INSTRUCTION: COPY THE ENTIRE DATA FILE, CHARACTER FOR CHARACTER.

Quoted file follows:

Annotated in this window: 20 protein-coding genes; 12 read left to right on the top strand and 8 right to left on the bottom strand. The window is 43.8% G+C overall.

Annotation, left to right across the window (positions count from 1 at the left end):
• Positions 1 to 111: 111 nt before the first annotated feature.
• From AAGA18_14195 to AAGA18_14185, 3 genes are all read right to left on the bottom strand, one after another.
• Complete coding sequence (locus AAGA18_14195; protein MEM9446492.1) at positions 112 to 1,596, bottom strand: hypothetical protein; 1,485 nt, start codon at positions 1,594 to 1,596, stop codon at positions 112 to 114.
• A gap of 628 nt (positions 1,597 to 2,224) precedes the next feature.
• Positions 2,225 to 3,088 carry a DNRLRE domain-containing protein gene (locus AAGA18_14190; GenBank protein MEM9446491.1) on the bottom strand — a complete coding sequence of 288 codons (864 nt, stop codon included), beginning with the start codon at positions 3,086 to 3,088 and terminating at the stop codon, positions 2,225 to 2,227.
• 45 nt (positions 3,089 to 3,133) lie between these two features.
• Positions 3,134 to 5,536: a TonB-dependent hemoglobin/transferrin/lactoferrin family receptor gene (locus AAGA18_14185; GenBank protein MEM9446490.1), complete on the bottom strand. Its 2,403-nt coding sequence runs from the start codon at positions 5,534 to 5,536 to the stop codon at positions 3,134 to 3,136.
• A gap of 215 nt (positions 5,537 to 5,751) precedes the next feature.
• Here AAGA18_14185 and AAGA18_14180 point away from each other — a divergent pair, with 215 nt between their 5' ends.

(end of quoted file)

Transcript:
Annotated in this window: 20 protein-coding genes; 12 read left to right on the top strand and 8 right to left on the bottom strand. The window is 43.8% G+C overall.

Annotation, left to right across the window (positions count from 1 at the left end):
• Positions 1 to 111: 111 nt before the first annotated feature.
• From AAGA18_14195 to AAGA18_14185, 3 genes are all read right to left on the bottom strand, one after another.
• Complete coding sequence (locus AAGA18_14195; protein MEM9446492.1) at positions 112 to 1,596, bottom strand: hypothetical protein; 1,485 nt, start codon at positions 1,594 to 1,596, stop codon at positions 112 to 114.
• A gap of 628 nt (positions 1,597 to 2,224) precedes the next feature.
• Positions 2,225 to 3,088 carry a DNRLRE domain-containing protein gene (locus AAGA18_14190; GenBank protein MEM9446491.1) on the bottom strand — a complete coding sequence of 288 codons (864 nt, stop codon included), beginning with the start codon at positions 3,086 to 3,088 and terminating at the stop codon, positions 2,225 to 2,227.
• 45 nt (positions 3,089 to 3,133) lie between these two features.
• Positions 3,134 to 5,536: a TonB-dependent hemoglobin/transferrin/lactoferrin family receptor gene (locus AAGA18_14185; GenBank protein MEM9446490.1), complete on the bottom strand. Its 2,403-nt coding sequence runs from the start codon at positions 5,534 to 5,536 to the stop codon at positions 3,134 to 3,136.
• A gap of 215 nt (positions 5,537 to 5,751) precedes the next feature.
• Here AAGA18_14185 and AAGA18_14180 point away from each other — a divergent pair, with 215 nt between their 5' ends.